Te Wānanga o Raukawa registered its Whakatupu Mātauranga (WAI 2698) claim with the Waitangi Tribunal in December 2017. One of the key issues raised in the claim is the tension between different understandings of tino rangatiratanga and kāwanatanga by Te Wānanga o Raukawa and the Crown and how they are expressed in Crown tertiary education policies and processes.
In February 2018, Te Wānanga o Raukawa and the Ministry committed to a co-design approach to resolving the issues raised in WAI 2698 outside the Tribunal process. A Relationship Protocol document was signed in November 2019, which provides a framework for our ongoing discussions and future work together on the WAI 2698 claim.
We are proposing changes to the legislative settings of Te Wānanga o Raukawa through an Order in Council, which would be enabled through the proposed new Wānanga sector framework (see the accompanying discussion document). The Order in Council (OIC) would:
More detail about the proposal can be found in the accompanying discussion document.
An OIC is secondary legislation is law that is made by someone other than Parliament. It is made under a power that Parliament has formally delegated in a particular Act. An OIC is a type of secondary legislation that is made by the Executive Council presided over by the Governor-General. In essence, it means that changes within the scope of the relevant primary legislation have been delegated.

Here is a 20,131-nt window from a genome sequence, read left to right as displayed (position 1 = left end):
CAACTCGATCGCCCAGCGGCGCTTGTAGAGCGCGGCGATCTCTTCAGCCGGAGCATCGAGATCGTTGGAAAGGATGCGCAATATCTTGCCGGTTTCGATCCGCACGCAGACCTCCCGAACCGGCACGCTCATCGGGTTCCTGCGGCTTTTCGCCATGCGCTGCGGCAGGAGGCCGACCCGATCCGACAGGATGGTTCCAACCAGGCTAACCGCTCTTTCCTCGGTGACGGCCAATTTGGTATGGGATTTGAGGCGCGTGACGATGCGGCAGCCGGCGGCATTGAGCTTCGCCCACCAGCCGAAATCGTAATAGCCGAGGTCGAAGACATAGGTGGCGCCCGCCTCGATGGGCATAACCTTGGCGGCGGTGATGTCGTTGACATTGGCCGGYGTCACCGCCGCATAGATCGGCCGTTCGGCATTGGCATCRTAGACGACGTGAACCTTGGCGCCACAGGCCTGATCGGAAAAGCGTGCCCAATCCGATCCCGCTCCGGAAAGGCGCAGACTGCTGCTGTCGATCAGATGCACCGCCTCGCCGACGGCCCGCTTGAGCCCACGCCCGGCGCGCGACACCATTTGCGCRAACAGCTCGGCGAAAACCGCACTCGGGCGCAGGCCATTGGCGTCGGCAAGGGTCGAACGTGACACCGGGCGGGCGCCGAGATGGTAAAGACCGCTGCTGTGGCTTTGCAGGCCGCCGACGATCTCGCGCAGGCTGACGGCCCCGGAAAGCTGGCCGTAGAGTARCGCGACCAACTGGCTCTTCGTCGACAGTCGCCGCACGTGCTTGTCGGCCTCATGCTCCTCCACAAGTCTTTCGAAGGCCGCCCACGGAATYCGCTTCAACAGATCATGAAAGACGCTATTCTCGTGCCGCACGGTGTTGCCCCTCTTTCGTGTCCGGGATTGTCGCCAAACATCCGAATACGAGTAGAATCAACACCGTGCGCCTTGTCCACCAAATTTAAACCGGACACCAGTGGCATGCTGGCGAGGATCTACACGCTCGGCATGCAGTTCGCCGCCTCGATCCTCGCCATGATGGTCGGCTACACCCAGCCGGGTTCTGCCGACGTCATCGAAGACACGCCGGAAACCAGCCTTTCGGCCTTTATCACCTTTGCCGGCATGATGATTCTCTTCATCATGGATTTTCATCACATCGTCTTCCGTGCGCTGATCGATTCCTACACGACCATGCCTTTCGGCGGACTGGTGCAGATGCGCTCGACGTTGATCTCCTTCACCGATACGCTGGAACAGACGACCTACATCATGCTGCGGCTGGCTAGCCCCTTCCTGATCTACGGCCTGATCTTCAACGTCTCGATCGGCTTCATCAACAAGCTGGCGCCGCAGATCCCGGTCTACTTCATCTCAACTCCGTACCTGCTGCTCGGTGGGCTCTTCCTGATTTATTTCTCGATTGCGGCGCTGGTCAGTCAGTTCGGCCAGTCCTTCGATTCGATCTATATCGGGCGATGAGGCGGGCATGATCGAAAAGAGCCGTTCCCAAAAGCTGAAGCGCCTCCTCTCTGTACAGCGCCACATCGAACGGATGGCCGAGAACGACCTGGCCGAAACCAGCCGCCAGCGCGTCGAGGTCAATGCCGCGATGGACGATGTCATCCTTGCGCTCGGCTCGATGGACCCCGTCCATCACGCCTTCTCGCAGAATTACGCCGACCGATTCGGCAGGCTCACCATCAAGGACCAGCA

This proposal would not change funding or quality assurance expectations for Te Wānanga o Raukawa tertiary education delivery, and these aspects are being discussed independently of this proposal.
We, in collaboration with Te Wānanga o Raukawa, are proposing these changes to address one of the key issues raised in the WAI 2698 claim – the relationship between kāwanatanga and tino rangatiratanga. We also aim to enable Te Wānanga o Raukawa to embed its purpose of maximising its contribution to the survival of Māori as a people in secondary legislation, and choose the settings that best support this, for the generations to come.